8 Qohelet once again resorts to “better-than” proverbs. He promotes the end over the beginning of a matter in the first colon. In the second colon, he prefers patience over pride.
At first glance, this verse has no obvious connection with the broader context. In addition, it is not immediately obvious how the first colon of the verse is related to the second. Closer analysis, however, recognizes a link with the overall theme of death.
In 7:1b, for instance, Qohelet preferred the day of death (the end of life) over the day of birth (its beginning). While v. 8a has a much broader application, it is surely connected with the idea that the matter here is life.
The second proverb of the verse gives the relative value of patience over pride. Literally, the terms are translated “length of spirit” and “height of spirit,” respectively, and these spatial terms are used metaphorically here. Bringing this out more explicitly, we might translate, “Better long patience than soaring pride.” The expression for patience (ʾerek rûaḥ) is a hapax, but its meaning cannot be disputed. It is synonymous with another expression for patience, namely ʾerek-ʾappayim (“long of anger”), found in Proverbs 14:29 and elsewhere. rûaḥ substitutes for ʾappayim here because of the parallel with gᵊbah-rûaḥ. Also, rûaḥ connotes “anger” (Isa. 25:4; Prov. 16:32) and “impatience” (Mic. 2:7; Prov. 14:29).
R. N. Whybray has suggested a plausible connection between the two parts of the verse: “self-control is needed to carry through any project.” I would go on to add that no one can know the outcome of anything until it is completed, so patience, not pride, is called for, the latter presuming to control the future or outcome. Crenshaw quotes the proverb in 2 Kings 20:11: “Let not the person putting on armor brag like the one taking it off.”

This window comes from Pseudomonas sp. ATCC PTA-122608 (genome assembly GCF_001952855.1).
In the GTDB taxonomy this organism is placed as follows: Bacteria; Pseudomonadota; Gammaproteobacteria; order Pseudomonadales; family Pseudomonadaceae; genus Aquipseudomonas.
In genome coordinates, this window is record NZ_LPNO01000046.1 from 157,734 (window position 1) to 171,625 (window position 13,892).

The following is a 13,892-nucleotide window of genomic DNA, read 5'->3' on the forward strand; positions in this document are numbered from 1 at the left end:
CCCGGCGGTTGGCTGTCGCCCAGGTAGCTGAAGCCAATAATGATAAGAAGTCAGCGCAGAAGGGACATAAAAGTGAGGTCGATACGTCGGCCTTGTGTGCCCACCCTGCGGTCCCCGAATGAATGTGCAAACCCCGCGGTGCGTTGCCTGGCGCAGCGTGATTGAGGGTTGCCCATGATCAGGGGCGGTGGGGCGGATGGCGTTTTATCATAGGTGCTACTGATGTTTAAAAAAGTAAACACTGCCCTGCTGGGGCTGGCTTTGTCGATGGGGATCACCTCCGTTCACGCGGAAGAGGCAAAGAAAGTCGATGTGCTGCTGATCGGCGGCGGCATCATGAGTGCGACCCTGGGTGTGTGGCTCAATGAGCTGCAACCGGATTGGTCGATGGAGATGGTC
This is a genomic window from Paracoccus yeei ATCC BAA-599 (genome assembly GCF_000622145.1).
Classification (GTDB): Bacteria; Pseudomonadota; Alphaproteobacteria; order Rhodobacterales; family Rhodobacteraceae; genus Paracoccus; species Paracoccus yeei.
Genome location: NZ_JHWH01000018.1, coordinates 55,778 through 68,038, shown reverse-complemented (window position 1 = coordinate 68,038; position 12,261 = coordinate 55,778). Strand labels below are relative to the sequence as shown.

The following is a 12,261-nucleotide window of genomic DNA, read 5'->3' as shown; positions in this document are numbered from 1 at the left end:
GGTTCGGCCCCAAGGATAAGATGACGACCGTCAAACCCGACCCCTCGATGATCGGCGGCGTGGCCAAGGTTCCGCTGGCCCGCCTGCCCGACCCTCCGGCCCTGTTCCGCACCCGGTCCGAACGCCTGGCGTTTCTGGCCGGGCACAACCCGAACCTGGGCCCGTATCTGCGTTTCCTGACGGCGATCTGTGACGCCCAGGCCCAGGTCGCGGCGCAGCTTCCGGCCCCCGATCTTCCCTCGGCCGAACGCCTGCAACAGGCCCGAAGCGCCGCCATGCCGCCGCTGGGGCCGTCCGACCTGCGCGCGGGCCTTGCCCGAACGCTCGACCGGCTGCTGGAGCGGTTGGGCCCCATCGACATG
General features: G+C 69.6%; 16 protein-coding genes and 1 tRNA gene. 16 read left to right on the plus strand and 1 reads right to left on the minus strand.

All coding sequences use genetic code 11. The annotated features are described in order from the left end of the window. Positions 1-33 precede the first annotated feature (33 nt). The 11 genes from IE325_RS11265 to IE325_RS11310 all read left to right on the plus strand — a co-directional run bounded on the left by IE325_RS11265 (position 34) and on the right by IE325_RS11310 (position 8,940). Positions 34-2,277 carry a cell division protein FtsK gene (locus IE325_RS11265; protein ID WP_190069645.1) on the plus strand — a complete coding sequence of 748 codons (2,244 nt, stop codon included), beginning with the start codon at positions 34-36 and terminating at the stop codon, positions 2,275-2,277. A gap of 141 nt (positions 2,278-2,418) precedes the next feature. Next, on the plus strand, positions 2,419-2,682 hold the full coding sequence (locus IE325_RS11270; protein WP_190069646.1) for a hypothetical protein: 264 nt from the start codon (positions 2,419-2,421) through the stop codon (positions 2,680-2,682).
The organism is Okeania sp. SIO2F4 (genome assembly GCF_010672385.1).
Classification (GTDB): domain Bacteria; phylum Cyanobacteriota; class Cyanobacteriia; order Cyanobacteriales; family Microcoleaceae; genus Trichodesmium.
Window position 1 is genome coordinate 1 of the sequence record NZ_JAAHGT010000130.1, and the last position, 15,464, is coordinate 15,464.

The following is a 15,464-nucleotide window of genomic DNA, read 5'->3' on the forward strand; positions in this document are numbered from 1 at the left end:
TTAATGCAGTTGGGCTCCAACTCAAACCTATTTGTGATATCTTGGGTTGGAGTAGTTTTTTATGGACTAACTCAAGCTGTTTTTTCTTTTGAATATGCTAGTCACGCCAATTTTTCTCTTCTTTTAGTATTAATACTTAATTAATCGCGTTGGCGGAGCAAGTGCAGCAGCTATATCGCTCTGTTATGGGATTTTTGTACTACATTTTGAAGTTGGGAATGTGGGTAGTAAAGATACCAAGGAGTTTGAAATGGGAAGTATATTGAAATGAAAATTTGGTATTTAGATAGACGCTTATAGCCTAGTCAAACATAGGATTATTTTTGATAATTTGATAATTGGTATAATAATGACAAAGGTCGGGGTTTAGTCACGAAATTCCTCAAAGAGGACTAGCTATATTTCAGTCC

7:8 It seemed to Solomon that the end of a thing is better than its beginning. Perhaps he was thinking of the tremendous inertia that must often be overcome to begin a project and of the drudgery and discipline that go into its early stages. Then by contrast there is the sense of achievement and satisfaction that accompanies its completion.
But it doesn’t take much insight to realize that the rule does not always hold. The end of righteous deeds is better than the beginning, but the end of sin is worse. The latter days of Job were better than the beginning (Job 42:12), but the end of the wicked is indescribably terrible (Heb. 10:31).
The Preacher was on firmer ground when he said that the patient in spirit is superior to the proud in spirit. Patience is an attractive virtue, whereas pride is the parent sin. Patience fits a man for God’s approval (Rom. 5:4), whereas pride fits him for destruction (Prov. 16:18).
8. connected with Ec 7:7. Let the “wise” wait for “the end,” and the “oppressions” which now (in “the beginning”) perplex their faith, will be found by God’s working to be overruled to their good. “Tribulation worketh patience” (Ro 5:3), which is infinitely better than “the proud spirit” that prosperity might have generated in them, as it has in fools (Ps 73:2, 3, 12–14, 17–26; Jam 5:11).